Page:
Students get to express their creativity with a Charlotte Mason-style nature study and with Write with the Best Vol. II!

Each year Heart of Dakota tries to showcase different Charlotte Mason themed studies.  In MTMM, students get to enjoy a Charlotte Mason-style nature study!  Students delve into studying nature with Nature Drawing and Journaling by none other than Barry Stebbing.  Likewise, students get to express their creativity in writing with Write with the Best:Vol. II! As students get ready for the upcoming rigor of high school composition, WWTB prepares them well by teaching note-taking, outlining, and summarizing.  Students also learn to write persuasive essays, expository essays, literary critiques, book reviews, newspaper articles, and speeches.

Finally, students round out their “Learning the Basics” skills with spelling, grammar, literature, and math!
  • Spelling: Choice of three sets of Dictation Passages
  • Grammar Lessons using the text Progressing with Courage: English 6
  • Literature Study using Drawn into the Heart of Reading Level 6/7/8
  • Writing Lessons with Write with the Best: Vol. II on
  • Choice of Primary Mathematics 6A/6B, No-Nonsense Algebra, Videotext Algebra, or Principles of Mathematics Book 1

In Christ,
Julie

Nature Journals Done Charlotte Mason Style in MTMM

More Than a Charlotte Mason Moment

Nature Journals Done Charlotte Mason Style

Point to some lovely flower or gracious tree, not only as a beautiful work, but a beautiful thought of God.  (Charlotte Mason, Vol. 1, page 80)

Hiking in God’s Creation As a Family

When I see a beautiful sunrise or sunset, I catch my breath!  Not only because I am looking at something lovely, but because I see the Creator in it!  Psalm 19:1  The heavens declare the glory of God; the skies proclaim the work of His hands.

Sunrise in South Dakota

I believe this is what Charlotte Mason saw, and that is why she loved the idea of keeping a nature journal!  Many of us have read Charlotte Mason’s Volumes, and we long to instill this love of nature in our children.  We aspire to our children looking at nature in awe.  But, more so, we hope our children look deeply at nature in awe, and the closer they look, they delight in God’s hand in it all.

Our ideal picture of keeping a nature journal may not match our reality of trying to keep a nature journal.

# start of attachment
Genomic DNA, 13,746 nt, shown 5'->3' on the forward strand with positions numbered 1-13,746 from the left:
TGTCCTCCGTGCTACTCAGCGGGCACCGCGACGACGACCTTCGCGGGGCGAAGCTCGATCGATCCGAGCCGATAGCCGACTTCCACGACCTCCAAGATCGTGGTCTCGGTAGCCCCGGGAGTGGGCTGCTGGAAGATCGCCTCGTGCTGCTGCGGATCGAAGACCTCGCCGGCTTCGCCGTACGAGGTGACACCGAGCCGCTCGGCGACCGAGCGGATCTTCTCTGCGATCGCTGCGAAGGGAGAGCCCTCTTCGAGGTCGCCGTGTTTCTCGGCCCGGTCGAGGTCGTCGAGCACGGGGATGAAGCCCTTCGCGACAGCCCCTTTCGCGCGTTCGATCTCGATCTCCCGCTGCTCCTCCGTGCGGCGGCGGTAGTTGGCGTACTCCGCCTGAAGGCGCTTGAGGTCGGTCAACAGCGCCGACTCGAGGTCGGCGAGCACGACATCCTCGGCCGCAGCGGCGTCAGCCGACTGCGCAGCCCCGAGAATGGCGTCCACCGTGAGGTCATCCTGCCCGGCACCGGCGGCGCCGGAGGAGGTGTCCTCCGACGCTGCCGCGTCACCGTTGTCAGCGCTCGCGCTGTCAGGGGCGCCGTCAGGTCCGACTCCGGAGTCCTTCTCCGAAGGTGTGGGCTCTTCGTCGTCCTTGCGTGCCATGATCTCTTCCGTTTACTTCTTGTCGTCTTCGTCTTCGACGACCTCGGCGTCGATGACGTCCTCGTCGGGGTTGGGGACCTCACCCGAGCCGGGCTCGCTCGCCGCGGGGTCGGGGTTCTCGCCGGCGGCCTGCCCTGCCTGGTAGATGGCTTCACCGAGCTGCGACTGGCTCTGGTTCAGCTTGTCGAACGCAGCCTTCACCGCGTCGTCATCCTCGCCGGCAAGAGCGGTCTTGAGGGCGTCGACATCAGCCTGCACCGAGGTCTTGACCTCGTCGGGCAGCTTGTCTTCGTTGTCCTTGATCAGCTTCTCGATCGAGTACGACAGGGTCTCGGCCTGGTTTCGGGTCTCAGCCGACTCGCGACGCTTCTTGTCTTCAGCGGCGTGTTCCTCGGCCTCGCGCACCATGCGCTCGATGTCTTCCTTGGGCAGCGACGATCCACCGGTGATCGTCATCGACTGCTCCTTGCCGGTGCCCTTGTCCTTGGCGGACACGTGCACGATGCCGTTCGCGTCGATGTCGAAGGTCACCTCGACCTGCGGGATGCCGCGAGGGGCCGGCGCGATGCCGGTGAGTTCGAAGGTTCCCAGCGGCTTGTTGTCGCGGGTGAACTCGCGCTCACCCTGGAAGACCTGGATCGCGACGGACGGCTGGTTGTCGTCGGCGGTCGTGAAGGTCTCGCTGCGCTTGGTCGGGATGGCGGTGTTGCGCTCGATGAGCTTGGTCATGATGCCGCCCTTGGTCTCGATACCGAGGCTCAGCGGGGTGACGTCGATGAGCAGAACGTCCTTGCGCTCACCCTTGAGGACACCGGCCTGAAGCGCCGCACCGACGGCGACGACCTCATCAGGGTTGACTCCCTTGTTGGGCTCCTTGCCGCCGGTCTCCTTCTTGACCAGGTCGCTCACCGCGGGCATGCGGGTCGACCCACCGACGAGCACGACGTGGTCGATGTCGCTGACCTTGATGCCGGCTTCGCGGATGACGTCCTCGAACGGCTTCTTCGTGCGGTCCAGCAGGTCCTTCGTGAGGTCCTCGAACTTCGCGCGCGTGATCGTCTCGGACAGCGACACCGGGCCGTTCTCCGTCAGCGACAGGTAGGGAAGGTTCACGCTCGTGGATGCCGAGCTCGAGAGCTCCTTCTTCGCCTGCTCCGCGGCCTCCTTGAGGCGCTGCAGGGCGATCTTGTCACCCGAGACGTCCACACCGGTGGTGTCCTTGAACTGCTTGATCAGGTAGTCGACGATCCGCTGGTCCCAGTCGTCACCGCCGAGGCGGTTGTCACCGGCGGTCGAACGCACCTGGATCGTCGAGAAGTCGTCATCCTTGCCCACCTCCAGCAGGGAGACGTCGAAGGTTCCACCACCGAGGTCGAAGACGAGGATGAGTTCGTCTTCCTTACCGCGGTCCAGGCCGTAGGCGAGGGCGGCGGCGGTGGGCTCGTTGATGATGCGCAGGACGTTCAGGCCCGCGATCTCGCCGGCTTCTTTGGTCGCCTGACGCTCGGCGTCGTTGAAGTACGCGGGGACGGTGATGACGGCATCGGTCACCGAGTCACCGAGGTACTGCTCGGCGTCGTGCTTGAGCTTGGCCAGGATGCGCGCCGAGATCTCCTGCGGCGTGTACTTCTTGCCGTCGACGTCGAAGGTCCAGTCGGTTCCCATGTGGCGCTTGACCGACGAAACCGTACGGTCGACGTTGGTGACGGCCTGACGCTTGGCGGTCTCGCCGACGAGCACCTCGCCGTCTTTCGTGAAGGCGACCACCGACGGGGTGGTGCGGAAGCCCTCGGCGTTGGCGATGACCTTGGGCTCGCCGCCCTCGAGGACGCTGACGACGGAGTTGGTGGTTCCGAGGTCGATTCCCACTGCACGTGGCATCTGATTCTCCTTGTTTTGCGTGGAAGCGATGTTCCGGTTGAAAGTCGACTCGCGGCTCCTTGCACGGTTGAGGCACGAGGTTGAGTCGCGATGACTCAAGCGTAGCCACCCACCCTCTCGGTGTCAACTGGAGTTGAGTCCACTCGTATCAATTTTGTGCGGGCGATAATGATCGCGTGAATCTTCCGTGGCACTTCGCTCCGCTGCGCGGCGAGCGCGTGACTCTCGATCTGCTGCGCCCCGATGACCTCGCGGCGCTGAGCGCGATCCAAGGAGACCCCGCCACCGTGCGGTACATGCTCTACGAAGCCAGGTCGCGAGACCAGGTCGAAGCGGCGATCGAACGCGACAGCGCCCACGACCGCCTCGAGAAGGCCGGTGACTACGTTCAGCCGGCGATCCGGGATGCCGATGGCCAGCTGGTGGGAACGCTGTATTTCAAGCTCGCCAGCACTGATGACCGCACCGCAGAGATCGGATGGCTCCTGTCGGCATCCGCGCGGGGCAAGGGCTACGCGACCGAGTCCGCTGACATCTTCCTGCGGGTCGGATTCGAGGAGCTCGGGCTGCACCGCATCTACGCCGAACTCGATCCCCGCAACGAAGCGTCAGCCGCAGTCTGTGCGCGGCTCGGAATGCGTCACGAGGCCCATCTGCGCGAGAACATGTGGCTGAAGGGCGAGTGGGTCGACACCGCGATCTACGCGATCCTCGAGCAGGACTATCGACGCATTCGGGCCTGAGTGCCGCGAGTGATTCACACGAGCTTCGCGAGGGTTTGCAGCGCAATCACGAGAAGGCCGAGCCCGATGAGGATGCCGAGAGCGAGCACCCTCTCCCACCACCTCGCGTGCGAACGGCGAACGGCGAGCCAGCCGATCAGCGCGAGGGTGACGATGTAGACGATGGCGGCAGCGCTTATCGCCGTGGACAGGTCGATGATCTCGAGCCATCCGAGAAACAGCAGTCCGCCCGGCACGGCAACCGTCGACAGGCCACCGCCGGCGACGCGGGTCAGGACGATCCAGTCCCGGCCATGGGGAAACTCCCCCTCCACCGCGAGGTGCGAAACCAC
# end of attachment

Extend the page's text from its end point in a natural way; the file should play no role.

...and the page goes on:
I see many a homeschool moms trying to duplicate Charlotte Mason’s ideal picture of keeping a nature journal in their daily lives.  However, time constraints, weather constraints, and just daily life’s constraints and responsibilities prevent nature walks and nature journals from happening.  As a young mom, I remember being incredibly inspired to keep a nature  journal having read Charlotte Mason’s works.  I recall taking my little sons on a nature walk.  I believe my oldest son was 4 years old, and my youngest was just barely 1 year old and in a stroller.  Our house was in town, and not in the most affluent area, mind you.  We were young, and the house we could afford had a very small backyard.  As we walked, there wasn’t much nature; there was much concrete.

A Failed Nature Walk

We tried to sketch bugs, frogs, and butterflies.  I was upset my 4 year old son’s nature journal entries looked more like unknown blobs.  I took it over, sketched the best frog I could, and had him rewrite the word ‘frog’ a few times so it was legible as a caption.  Failure.  I knew it.  NOT, what Charlotte Mason envisioned.  My son actually asked me to put aside the nature journal, as it just didn’t ‘turn out right.’ Hmmmm.  Not what I was hoping for in a nature walk.

Nature Journals As a Focus in MTMM

It turned out my sons just needed to mature a little.  They needed years in the Psalms in the Bible and in lovely Christian-based studies of life science to appreciate nature. In short, they needed to love God’s creation and mature.  I also needed to mature.  It became clear, I needed to realize I couldn’t do everything well all at once.  Hence, the reason nature journals are added as the focus of one of the Heart of Dakota guides.  Missions to Modern Marvels (MTMM) to be exact!  One year to hone in on this, to do it right, to make a nature journal my sons felt proud of!  There are other years Heart of Dakota guides include the concept of ‘nature journals’ as well.  Just in the form of science notebooking entries, amazing God-honoring experiments, outdoor activities, etc.  But, nature journals themselves SHINE in MTMM!

One of Riley’s Nature Journal Entries
Skills leading up to nature journals help students keep a nature journal they are proud of!

So, as you are feeling inspired yet overwhelmed by Charlotte Mason’s ideals on nature walks and nature journals, know they are coming! They are an amazing part of MTMM, and they will come at a time your child can actually feel proud of what they are recording in their nature journals.  Other HOD guides lay the groundwork for this.  John Audubon’s bird studies, Arabella Buckeley’s plant and bird studies, Fulbright’s astronomy study, and so many more – lead the way for students to truly be able to fully enjoy the compilation of a nature journal!  Likewise, step-by-step Draw and Write… drawing assignments,  history projects, history notebooking entries, and science experiments help students acquire the skills necessary to be able to create a nature journal they can be proud of.

Classic poetry study further inspires nature journal entries!
MTMM draws upon all students have learned previously, so they can keep a nature journal they love!